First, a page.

“After SUNRISE” workshops help illuminate sustainable energy transitions in rural India

India’s journey towards sustainable energy is gaining momentum, and recent workshops held as part of the “After SUNRISE” project are playing a pivotal role in understanding such transitions. In particular, the project is ensuring that transitions can benefit all equally.

About “After SUNRISE”

Funded by the Swansea University ESRC Impact Acceleration Account, “After SUNRISE” builds upon two significant projects:

  • SUNRISE: A £6.2 million initiative funded by GCRF, focusing on advancing solar energy technologies.
  • DEBATE (Determining Equitable Benefits: Achieving Transitions in Renewable Energy): A £10,000 BA Leverhulme-funded project aimed at enhancing the impact of social science research on sustainable energy transitions.

Building on the successful outcomes of these two initiatives, “After SUNRISE” aims to extend SUNRISE’s impact, particularly in rural areas. The project’s primary goal is to bridge the gap between research insights and real-world impact in sustainable energy transitions, particularly in rural India, but can then be applied elsewhere.

The SUNRISE Solar Oasis building constructed in Khuded in 2022 produces energy to run the building (lights and fans). It also provides surplus energy that can support villagers’ daily activities and economic activities.

We are holding workshops with villagers and other interested groups to learn from what is working well and what is not in terms of the building’s current operation and use, as well as the process used to plan, build and equip the building. We aim to share these learnings wider.

Ensuring Equitable Benefits

While the drive to deliver sustainable energy holds enormous promise, we must recognise that not all community members may benefit equally from these initiatives. In particular, older adults and marginalized groups often face unique challenges that can limit their ability to fully participate in and benefit from sustainable energy transitions. For example, older adults and marginalized individuals may have limited access to information and resources necessary to adopt new technologies and the decision-making processes may not adequately represent their interests or needs. Initial costs associated with solar technologies can be prohibitive for low-income households and alternative schemes could help make them more accessible.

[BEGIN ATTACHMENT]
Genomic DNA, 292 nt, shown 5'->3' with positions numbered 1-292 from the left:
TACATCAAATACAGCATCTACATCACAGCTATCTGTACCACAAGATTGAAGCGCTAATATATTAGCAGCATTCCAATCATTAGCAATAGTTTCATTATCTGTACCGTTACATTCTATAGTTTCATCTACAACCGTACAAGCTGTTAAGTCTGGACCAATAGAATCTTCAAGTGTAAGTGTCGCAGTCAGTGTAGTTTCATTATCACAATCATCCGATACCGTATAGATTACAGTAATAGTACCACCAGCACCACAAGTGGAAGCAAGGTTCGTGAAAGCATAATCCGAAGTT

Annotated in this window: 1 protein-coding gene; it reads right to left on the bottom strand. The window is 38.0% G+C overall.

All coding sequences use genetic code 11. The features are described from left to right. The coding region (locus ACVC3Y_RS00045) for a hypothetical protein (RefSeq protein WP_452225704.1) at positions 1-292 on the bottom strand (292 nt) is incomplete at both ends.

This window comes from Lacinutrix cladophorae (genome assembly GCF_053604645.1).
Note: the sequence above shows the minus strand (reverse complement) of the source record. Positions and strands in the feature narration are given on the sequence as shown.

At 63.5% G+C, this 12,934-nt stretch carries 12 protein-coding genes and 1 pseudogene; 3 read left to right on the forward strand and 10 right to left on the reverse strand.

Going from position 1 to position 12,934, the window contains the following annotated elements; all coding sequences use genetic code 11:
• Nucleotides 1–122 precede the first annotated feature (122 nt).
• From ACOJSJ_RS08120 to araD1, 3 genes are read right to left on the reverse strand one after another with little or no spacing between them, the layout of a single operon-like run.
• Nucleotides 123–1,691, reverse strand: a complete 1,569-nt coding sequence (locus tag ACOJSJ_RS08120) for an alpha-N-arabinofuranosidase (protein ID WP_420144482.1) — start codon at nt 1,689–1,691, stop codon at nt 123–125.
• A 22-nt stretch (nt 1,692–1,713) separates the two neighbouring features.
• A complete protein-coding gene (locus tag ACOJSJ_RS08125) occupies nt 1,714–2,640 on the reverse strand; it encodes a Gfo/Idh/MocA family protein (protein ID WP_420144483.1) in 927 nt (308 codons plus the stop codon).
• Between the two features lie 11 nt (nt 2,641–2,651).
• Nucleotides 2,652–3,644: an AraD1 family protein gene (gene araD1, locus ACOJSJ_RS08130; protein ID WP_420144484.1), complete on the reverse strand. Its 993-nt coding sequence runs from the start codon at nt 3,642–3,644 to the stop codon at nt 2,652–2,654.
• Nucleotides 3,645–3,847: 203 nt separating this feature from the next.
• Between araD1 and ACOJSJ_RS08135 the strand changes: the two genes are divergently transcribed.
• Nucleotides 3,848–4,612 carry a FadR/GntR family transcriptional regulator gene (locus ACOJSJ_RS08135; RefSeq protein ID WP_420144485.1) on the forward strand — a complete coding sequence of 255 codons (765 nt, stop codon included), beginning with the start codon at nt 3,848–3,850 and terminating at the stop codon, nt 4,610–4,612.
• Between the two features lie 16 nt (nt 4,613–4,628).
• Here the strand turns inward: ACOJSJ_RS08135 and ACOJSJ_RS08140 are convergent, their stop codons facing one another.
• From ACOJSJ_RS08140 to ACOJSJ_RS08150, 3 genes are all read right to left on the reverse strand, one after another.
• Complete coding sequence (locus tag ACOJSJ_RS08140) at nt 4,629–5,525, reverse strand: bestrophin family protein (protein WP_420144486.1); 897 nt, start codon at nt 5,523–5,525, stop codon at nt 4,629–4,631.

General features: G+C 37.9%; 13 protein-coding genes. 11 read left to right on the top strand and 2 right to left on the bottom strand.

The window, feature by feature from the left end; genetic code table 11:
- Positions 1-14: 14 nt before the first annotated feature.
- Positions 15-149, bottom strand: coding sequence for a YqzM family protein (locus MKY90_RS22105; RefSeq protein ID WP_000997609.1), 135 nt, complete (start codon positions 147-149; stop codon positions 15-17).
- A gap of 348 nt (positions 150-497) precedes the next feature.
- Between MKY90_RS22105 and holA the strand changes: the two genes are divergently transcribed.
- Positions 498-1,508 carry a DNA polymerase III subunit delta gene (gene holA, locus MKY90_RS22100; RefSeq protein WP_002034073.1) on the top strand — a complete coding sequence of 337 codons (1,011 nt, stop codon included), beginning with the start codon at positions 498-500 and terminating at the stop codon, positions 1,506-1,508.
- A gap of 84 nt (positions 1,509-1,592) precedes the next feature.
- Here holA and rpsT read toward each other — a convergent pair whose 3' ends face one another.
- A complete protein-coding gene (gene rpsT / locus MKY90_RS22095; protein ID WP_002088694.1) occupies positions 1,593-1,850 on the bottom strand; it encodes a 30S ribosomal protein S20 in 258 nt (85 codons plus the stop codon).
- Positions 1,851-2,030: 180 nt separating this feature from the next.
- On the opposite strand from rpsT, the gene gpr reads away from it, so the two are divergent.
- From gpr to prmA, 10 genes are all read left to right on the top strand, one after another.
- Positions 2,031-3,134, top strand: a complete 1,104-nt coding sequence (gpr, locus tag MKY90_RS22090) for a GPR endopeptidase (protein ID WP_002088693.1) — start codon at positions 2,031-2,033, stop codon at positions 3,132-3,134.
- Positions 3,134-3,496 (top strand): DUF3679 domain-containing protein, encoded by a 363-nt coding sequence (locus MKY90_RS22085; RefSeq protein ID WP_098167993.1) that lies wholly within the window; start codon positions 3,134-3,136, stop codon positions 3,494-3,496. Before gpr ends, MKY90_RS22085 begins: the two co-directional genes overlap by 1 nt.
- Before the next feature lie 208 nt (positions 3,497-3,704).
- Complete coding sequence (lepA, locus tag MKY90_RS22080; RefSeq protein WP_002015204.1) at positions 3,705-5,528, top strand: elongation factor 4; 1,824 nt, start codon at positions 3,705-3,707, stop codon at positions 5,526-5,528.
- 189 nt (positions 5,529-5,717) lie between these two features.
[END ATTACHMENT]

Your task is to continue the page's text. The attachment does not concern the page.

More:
Key Objectives and Activities

The “After SUNRISE” project is centred on a holistic and practical approach involving diverse stakeholders to achieve real-world impact. We aim to have a mixed audience attending our workshops with a variety of experience and backgrounds. It is important to reflect the many people that are involved in funding, developing, installing, using or helping people to access renewable energy. For example policy makers, ‘end users/beneficiaries’ of the renewable energy, governmental and non-governmental organisations, academics, funders and businesses involved in any part of the process have been involved in the two workshops held in India so far. The core “After SUNRISE” team (pictured) will be working with the data gathered and interested stakeholders to co-produce the following over the next six months:

1. Multimedia resource pack following in person and online workshops

A comprehensive resource pack will be developed to facilitate successful energy transitions, emphasising public participation and providing practical insights from the SUNRISE collaboration and beyond. Key stakeholders will feed into the workshops and shared developing materials.

2. Policy briefing report

A concise 5-page report will provide recommendations and steps to guide equitable transitions in the energy sector, applicable to other sectors as well. This report aims to influence policy and decision-making processes to support sustainable energy transitions.

3. Robust dissemination activities

Dissemination will be a crucial part of the project, ensuring that the learnings and outputs reach a broad audience through our extensive networks and maximising opportunities to share and reflect on best practice: what works well (and what does not) in different situations.

What next?

The “After SUNRISE” project aims to help bridge the gap between research and the practical implementation of sustainable energy solutions in rural India. By fostering collaboration among diverse stakeholders and focusing on real-world impact, these workshops are paving the way for equitable and effective energy transitions. As the project continues to evolve, its holistic approach and robust dissemination strategies promise to create a lasting impact not just in India, but potentially in other regions facing similar challenges.